Keith Brenton doesn’t post often, but when he does it is always powerful.
From his latest:
“When we tell someone the story of Jesus; describe His compassion for others; repeat His teaching about our relationships with God and others; relate His sacrifice as the ultimate innocent for our guilt – do we really have to pound the pulpit? Isn’t The Story powerful enough that it persuades all by itself, though told with the gentlest of tone and the most timid of sociability?
And when we really want to persuade someone of our “rightness” on a particular question of doctrine that does not immediately “sell” itself by its intrinsic qualities, isn’t it then that we find ourselves proof-texting and cross-referencing and committing assault and battery on an innocent lectern?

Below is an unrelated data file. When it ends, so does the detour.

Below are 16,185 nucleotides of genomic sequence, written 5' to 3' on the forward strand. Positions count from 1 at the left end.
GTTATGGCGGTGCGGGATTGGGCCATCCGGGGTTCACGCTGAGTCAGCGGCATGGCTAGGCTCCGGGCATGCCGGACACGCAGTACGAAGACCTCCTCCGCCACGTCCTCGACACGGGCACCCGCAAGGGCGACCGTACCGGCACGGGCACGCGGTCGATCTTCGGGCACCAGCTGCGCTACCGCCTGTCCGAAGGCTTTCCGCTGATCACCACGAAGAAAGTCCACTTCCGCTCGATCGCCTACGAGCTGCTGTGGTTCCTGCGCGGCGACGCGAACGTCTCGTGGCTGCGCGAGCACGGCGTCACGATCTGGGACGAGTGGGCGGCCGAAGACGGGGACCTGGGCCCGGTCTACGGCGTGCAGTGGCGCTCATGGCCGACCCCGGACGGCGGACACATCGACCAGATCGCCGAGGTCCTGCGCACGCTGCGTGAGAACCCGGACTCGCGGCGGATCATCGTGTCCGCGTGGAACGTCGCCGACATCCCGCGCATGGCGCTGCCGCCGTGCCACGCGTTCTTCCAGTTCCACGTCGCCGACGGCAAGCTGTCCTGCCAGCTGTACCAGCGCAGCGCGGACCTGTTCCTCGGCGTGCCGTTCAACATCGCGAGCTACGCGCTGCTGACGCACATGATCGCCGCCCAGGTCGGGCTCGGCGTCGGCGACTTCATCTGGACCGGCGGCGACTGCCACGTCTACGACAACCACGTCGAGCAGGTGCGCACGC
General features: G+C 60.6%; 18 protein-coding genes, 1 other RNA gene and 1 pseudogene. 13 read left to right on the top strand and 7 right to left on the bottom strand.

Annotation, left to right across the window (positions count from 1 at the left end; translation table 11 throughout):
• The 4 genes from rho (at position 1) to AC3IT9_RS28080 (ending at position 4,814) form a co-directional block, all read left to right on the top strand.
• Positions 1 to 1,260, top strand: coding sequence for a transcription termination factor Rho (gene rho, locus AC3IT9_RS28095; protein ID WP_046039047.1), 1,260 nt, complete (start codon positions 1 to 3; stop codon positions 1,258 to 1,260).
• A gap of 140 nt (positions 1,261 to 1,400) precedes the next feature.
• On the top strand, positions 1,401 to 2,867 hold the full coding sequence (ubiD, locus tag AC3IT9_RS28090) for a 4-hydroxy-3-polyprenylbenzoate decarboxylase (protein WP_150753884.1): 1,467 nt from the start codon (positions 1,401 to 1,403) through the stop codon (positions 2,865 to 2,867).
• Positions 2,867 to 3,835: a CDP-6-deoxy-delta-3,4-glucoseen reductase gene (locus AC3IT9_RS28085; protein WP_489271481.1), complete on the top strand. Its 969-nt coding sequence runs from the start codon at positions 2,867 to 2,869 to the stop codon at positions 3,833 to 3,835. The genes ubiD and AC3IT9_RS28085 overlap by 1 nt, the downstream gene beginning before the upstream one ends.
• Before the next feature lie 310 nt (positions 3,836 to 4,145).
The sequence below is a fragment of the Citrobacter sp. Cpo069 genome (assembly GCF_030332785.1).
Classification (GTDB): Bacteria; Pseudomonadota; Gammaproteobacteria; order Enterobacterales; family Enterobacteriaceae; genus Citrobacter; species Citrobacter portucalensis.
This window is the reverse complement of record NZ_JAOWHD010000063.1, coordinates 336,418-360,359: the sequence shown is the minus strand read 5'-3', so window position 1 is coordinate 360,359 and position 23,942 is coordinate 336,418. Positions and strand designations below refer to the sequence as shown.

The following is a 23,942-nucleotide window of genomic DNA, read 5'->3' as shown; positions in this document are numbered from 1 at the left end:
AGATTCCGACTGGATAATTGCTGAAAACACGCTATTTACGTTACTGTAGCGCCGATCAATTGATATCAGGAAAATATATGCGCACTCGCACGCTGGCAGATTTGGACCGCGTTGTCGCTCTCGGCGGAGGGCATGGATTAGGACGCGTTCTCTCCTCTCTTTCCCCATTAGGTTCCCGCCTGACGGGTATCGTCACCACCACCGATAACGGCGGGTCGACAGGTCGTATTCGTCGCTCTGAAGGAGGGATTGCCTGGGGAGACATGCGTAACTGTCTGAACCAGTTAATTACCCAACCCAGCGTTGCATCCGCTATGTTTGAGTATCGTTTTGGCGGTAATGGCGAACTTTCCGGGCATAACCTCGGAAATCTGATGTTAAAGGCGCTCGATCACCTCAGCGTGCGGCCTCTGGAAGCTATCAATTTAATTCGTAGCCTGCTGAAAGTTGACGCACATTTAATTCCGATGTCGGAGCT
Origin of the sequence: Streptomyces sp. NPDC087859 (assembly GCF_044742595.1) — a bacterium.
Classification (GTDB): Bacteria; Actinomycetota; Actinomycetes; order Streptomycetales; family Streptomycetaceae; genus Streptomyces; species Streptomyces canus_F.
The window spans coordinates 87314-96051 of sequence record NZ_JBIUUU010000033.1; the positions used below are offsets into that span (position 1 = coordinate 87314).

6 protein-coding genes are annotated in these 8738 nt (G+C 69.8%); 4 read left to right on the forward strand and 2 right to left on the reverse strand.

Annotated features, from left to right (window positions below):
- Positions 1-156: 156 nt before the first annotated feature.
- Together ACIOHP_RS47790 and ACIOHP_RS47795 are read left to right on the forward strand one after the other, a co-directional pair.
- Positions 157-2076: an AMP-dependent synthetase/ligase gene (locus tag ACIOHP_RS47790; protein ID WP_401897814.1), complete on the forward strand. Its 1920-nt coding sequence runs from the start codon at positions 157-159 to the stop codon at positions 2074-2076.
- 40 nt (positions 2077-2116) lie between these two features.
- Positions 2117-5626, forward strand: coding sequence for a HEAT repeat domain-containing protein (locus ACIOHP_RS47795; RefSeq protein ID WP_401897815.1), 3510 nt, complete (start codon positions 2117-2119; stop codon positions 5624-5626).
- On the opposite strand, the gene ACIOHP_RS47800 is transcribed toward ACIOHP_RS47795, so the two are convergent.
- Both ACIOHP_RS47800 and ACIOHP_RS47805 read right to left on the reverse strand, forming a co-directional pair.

Isn’t it then that we are tempted to generalize, exceptionalize, rationalize, extemporize and categorize? When the “truth” isn’t so simple, so obvious, so heart-wrenching and will-breaking?
Maybe that’s because what we’re defending is a tradition of men and not necessarily of God.”